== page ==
A tale of struggle: Bihar labourer bags Rs 8 lakh per year engineering job
As farm labourers at Harda in Purnia district, the collective income of the family was Rs 2,000-3,000 per month, a far cry from his current pay package.india Updated: Oct 30, 2017 07:25 IST
The journey of 23-year-old Dileep Sahni from being a poorly-paid labourer in Bihar, engaged in fox nut harvesting and processing, to a comfortable life of a mechanical engineer in Singapore is a tale of struggle, grit and sacrifice.
He had fights on two fronts —social and economic.
“It was never easy for me and my family to support my dream of becoming an engineer,” Dileep said.
As farm labourers at Harda in Purnia district, 360 km northeast of the state capital Patna, the collective income of the family was Rs 2,000-3,000 per month, a far cry from his current pay package, Dileep recalled.
Moreover, the farm job also required the family to migrate 245km east of their home district Darbhanga to Purnia every year during makhana (fox nut) harvesting season from July to January.
“I knocked at the door of many banks for education loan when I was offered admission to an engineering programme at Millennium Group of Institutions, a private technical college in Bhopal, in 2013. But all my requests were turned down,” Dileep said.
When bank failed, his younger brother Vijay Sahni came forward to help. He took up a job in a tiles unit in Chennai to fund his elder brother’s study.
Their father Laltuni Sahni would sell ice-cream in Nepal during non-harvesting season to send money to his son in Bhopal.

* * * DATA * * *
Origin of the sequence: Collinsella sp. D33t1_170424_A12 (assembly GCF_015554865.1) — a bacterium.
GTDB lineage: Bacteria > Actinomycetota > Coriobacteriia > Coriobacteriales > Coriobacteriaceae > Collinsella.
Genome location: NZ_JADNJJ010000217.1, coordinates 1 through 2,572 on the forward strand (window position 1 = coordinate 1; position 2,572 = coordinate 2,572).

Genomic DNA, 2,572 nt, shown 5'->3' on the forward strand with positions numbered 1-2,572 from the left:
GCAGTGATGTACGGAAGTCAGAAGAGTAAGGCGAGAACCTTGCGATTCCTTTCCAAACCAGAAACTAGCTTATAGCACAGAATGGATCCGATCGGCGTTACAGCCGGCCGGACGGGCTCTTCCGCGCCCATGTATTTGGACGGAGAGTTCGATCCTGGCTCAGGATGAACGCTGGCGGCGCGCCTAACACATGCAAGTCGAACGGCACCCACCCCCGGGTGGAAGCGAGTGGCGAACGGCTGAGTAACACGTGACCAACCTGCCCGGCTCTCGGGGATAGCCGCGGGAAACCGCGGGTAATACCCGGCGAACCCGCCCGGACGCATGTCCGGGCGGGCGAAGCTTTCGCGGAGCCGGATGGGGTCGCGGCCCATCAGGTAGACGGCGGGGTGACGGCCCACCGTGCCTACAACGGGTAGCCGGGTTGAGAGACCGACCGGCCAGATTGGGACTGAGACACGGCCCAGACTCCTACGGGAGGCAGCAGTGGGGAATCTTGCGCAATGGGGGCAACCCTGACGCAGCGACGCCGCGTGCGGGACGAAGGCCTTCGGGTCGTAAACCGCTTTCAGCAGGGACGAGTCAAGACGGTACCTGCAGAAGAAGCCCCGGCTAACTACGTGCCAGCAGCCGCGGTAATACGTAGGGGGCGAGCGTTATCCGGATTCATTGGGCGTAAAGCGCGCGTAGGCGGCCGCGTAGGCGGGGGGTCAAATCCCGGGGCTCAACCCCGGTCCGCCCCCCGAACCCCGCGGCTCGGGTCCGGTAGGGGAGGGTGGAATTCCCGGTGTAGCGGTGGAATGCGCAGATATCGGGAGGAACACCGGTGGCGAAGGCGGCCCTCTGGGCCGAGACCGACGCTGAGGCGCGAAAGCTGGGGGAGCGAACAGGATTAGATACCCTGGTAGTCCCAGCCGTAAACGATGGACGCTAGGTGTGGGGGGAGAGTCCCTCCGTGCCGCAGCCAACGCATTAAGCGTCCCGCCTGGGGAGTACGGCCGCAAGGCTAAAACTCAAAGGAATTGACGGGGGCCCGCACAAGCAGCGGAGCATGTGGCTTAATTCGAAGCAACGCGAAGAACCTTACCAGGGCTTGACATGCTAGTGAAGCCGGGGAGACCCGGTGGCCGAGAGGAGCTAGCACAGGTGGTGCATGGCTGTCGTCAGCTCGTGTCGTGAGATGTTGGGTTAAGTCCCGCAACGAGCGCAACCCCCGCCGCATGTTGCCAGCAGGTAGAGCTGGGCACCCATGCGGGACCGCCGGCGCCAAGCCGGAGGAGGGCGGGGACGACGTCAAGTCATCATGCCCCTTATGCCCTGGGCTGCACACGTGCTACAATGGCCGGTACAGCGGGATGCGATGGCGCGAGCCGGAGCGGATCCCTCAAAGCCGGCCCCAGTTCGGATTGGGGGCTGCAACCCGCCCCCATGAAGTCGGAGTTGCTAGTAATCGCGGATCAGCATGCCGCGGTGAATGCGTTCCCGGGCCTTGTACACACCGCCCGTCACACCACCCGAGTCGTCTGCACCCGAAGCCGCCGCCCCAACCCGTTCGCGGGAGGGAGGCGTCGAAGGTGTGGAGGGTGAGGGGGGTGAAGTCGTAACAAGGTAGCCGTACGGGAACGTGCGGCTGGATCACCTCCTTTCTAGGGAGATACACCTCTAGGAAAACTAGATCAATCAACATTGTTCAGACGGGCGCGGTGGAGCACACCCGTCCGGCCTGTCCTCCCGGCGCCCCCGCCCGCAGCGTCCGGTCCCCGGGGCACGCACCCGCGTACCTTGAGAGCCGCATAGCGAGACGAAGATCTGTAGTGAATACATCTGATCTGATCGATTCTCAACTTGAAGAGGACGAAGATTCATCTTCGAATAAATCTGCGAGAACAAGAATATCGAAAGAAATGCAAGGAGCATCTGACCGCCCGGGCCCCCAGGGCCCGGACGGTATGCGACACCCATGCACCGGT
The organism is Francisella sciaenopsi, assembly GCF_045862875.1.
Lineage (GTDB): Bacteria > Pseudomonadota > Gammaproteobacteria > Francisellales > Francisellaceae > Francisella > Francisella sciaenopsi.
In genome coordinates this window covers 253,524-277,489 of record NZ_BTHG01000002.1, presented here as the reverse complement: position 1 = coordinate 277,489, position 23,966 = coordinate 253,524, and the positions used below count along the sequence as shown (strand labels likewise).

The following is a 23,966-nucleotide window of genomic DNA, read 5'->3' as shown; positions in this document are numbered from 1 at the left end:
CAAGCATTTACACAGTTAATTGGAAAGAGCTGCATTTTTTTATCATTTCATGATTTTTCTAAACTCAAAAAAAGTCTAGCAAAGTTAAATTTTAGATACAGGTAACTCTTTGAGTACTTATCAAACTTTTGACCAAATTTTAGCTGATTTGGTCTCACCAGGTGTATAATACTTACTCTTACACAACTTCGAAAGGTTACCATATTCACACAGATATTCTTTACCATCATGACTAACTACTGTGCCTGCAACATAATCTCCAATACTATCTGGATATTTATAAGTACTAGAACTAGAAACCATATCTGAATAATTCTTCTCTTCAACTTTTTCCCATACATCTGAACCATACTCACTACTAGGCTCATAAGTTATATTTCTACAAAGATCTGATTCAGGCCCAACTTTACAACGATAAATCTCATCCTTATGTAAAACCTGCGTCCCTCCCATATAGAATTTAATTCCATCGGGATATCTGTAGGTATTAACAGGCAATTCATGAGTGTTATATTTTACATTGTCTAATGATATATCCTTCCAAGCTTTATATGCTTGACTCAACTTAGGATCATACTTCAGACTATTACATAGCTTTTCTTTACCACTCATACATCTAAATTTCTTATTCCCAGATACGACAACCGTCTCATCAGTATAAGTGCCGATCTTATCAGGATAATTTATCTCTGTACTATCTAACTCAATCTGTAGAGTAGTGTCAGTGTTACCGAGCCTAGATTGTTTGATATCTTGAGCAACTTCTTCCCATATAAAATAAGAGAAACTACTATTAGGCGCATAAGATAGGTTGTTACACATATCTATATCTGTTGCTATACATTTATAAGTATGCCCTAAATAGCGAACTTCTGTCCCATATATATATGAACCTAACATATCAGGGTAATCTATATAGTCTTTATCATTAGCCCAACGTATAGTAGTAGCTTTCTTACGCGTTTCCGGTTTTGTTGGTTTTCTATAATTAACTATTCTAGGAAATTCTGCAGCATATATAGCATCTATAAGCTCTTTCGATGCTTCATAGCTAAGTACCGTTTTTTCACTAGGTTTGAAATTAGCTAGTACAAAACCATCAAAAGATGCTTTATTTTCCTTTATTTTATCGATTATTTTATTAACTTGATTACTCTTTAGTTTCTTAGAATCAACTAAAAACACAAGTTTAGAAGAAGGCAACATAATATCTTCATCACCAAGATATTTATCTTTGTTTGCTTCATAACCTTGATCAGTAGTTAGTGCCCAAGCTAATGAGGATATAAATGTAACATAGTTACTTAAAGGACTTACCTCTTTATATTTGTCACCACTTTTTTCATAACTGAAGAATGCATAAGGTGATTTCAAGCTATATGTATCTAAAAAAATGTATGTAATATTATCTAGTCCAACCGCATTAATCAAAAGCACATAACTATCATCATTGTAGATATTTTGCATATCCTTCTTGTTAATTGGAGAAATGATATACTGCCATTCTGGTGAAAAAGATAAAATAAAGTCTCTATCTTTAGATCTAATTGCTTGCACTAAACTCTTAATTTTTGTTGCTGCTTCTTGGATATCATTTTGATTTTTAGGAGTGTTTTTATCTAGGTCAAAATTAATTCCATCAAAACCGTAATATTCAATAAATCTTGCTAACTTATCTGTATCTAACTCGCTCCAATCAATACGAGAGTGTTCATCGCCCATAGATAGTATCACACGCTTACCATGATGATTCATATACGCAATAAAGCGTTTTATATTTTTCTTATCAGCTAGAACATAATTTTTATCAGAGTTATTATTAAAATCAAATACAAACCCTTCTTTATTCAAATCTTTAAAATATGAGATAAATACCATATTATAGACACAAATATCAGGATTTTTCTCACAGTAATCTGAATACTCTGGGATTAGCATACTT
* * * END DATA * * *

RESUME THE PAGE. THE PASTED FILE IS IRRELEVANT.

Dileep would also join the family in makhana harvesting during vacation.
“Had my father and brother not assisted me with money, I would not have become an engineer,” he said.
The social challenge was, however, far bigger.
Prior to him, no one from his village Antor had passed the Class 10 examination. He achieved the feat in 2011 by passing the examination in first division from JNJV High School, Nawada, Benipur.
He passed the Class 12 examination from Bahera College, Darbhanga, in 2013.
“Schooling was never easy for me. I had to frequently travel to Purnia during makhana harvesting season to work as a labourer and earn some money,” he said.
Many in the village would think Dileep was chasing a pipe dream and his craze for study was futile. But he was determined.
For his academic performance, in 2016 he received topper’s award from the government of Madhya Pradesh, where he was studying engineering.
Finally, last month a leading steel company, the Sangam Group, offered him a job with a posting in Singapore on a package of Rs 8 lakh per annum, a several-fold jump from the collective income of family doing a backbreaking job of harvesting fox nut.
It’s just the beginning. Dileep said his ultimate dream is to help poor children who work as migrant makhana labourers to pursue their study.
His role model in this regard is Purnia superintendent of police Nishant Tiwary, who started ‘Meri Pathshala’ initiative for the education of poor children.
Over 10,000 migrant labourers from Darbhanga and Madhubani districts are engaged in makhana harvesting and processing in Purnia.
They could look upon Dileep as their idol.